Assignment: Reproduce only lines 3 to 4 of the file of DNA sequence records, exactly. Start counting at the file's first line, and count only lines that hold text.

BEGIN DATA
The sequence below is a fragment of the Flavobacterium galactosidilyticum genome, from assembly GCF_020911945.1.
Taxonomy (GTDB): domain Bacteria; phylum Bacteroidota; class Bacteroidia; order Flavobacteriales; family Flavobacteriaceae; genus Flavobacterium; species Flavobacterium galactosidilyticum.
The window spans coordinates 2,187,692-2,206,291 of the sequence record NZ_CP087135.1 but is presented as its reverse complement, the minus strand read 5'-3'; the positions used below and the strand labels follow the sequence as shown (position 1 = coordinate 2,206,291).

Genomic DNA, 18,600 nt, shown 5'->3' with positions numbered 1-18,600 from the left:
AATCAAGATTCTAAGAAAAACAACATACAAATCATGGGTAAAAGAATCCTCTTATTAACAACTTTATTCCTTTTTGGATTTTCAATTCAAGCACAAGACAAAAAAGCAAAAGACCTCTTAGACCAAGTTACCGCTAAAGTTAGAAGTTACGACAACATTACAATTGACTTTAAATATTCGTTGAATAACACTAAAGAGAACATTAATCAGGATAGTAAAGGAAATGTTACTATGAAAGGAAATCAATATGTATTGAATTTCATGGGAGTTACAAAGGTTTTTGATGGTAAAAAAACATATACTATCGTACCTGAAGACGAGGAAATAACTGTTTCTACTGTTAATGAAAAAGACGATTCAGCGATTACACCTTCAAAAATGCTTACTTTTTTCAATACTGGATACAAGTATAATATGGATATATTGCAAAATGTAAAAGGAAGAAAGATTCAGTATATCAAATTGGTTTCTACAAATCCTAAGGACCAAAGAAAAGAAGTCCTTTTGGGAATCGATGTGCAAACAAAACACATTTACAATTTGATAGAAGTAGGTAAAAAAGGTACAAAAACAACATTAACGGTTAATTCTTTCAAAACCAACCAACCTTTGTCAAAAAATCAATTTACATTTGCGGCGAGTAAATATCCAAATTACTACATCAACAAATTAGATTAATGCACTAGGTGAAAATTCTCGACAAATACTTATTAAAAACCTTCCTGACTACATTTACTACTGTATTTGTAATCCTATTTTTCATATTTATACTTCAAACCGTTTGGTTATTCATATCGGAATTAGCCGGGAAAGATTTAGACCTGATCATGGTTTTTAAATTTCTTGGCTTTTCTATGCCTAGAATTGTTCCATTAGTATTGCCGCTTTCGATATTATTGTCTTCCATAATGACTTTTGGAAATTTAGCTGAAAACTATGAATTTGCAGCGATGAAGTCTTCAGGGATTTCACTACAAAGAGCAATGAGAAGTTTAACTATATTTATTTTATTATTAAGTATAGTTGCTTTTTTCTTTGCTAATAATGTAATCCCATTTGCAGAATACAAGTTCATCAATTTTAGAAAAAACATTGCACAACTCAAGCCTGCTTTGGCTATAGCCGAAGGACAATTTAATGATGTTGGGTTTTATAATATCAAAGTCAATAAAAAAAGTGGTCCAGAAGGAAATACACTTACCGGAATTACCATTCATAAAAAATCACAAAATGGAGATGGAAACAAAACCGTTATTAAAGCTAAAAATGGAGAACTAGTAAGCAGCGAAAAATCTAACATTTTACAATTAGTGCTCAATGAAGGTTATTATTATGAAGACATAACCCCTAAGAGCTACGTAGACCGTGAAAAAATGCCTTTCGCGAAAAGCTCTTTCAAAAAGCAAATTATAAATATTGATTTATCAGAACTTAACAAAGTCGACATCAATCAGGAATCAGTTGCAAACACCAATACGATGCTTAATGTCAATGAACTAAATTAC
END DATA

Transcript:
The window spans coordinates 2,187,692-2,206,291 of the sequence record NZ_CP087135.1 but is presented as its reverse complement, the minus strand read 5'-3'; the positions used below and the strand labels follow the sequence as shown (position 1 = coordinate 2,206,291).

Genomic DNA, 18,600 nt, shown 5'->3' with positions numbered 1-18,600 from the left: